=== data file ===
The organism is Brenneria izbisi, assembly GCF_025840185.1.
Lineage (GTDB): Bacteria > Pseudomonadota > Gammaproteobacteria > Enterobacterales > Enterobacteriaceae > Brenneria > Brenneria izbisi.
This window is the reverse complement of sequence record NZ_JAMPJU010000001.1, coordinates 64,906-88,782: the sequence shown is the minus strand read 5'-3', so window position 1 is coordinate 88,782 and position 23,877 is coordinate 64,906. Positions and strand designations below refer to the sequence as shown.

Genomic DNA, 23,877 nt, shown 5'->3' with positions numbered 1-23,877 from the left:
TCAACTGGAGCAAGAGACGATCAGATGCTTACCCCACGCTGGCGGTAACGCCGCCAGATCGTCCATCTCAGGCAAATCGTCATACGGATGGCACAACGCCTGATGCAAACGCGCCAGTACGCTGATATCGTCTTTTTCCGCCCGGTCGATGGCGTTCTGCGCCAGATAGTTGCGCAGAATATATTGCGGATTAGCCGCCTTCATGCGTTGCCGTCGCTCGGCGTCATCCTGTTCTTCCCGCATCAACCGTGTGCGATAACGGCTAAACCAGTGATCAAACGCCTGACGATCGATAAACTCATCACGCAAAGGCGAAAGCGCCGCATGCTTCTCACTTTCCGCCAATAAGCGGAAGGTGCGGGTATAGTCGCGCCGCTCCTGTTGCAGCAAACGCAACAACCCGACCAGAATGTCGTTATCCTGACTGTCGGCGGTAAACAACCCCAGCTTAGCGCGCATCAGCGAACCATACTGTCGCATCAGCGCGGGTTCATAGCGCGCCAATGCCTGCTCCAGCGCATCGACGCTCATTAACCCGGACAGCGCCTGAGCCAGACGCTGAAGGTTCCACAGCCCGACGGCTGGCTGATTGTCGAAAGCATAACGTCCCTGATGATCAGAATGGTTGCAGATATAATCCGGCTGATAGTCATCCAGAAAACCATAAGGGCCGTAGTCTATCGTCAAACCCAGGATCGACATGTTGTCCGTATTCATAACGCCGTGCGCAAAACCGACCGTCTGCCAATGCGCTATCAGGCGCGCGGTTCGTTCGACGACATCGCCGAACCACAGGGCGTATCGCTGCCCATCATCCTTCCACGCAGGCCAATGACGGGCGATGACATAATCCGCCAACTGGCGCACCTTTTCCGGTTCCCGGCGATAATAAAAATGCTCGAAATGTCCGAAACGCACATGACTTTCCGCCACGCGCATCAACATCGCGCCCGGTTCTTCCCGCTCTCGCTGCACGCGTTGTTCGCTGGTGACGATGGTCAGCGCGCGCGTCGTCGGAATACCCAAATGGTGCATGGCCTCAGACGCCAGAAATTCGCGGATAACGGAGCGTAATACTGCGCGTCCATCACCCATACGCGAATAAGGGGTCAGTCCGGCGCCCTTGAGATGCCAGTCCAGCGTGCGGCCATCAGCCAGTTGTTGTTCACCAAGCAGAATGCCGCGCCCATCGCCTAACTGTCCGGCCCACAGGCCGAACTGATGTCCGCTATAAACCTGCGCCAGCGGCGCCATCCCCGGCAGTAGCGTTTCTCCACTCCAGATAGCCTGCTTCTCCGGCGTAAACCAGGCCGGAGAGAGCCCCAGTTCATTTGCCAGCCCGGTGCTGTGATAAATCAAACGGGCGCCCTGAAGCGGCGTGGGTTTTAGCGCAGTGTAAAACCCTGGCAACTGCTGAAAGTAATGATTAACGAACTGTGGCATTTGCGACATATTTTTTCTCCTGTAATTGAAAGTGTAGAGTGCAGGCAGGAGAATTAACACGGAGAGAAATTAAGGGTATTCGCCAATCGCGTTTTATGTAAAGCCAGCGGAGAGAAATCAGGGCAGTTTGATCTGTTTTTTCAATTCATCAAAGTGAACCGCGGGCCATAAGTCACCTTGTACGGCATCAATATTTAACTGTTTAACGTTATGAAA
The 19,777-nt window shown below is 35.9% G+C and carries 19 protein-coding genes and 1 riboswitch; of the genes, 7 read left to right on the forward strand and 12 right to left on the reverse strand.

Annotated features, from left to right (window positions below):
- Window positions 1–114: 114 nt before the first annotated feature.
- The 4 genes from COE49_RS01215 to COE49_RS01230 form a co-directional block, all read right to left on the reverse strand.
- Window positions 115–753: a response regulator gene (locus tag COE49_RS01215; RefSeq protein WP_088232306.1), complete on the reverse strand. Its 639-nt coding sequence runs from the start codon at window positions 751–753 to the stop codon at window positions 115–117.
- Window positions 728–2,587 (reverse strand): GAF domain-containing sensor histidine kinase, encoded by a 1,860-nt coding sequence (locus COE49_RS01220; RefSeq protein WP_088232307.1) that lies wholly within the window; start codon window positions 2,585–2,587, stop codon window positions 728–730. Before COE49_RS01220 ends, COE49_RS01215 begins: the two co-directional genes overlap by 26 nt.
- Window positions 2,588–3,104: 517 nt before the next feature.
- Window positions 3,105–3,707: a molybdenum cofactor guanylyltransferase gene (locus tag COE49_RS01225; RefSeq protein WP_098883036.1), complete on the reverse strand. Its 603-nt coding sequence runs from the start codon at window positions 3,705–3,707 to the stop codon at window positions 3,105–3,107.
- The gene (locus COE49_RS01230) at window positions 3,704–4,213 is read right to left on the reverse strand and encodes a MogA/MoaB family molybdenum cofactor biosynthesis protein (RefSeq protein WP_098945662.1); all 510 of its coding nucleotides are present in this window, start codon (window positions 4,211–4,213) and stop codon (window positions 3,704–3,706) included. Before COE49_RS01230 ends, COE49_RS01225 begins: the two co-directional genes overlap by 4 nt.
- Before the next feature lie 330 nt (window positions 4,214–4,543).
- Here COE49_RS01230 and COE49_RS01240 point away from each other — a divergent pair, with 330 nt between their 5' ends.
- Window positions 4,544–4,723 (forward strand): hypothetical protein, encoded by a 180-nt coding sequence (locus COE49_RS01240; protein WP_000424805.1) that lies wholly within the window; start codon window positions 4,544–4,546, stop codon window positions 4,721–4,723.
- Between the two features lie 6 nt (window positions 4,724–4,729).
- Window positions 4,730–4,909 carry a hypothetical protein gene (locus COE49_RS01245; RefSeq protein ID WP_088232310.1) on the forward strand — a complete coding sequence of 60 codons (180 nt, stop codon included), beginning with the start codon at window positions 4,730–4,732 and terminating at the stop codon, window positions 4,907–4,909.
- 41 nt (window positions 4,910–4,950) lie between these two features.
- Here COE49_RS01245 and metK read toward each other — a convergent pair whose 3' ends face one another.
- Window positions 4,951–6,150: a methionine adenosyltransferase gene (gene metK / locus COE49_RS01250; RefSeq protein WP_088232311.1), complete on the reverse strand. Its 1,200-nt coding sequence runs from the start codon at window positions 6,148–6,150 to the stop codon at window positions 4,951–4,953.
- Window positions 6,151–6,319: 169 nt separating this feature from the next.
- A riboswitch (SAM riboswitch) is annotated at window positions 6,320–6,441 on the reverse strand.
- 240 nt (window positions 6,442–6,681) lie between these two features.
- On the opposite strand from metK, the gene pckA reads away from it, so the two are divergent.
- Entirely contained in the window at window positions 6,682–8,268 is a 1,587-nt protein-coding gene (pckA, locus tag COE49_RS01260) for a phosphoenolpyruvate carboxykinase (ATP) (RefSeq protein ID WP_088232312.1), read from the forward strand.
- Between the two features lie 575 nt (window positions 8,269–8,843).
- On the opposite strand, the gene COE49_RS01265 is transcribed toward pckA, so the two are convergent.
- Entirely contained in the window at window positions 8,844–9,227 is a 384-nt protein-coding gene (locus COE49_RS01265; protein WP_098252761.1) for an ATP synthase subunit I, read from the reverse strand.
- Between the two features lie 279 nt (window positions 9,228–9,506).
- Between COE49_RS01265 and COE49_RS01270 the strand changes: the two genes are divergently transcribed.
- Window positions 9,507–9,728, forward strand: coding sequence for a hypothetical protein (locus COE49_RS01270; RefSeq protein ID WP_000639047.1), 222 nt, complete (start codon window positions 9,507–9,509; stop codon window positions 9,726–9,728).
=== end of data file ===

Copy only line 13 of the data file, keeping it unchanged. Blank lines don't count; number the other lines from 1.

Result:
- Window positions 3,105–3,707: a molybdenum cofactor guanylyltransferase gene (locus tag COE49_RS01225; RefSeq protein WP_098883036.1), complete on the reverse strand. Its 603-nt coding sequence runs from the start codon at window positions 3,705–3,707 to the stop codon at window positions 3,105–3,107.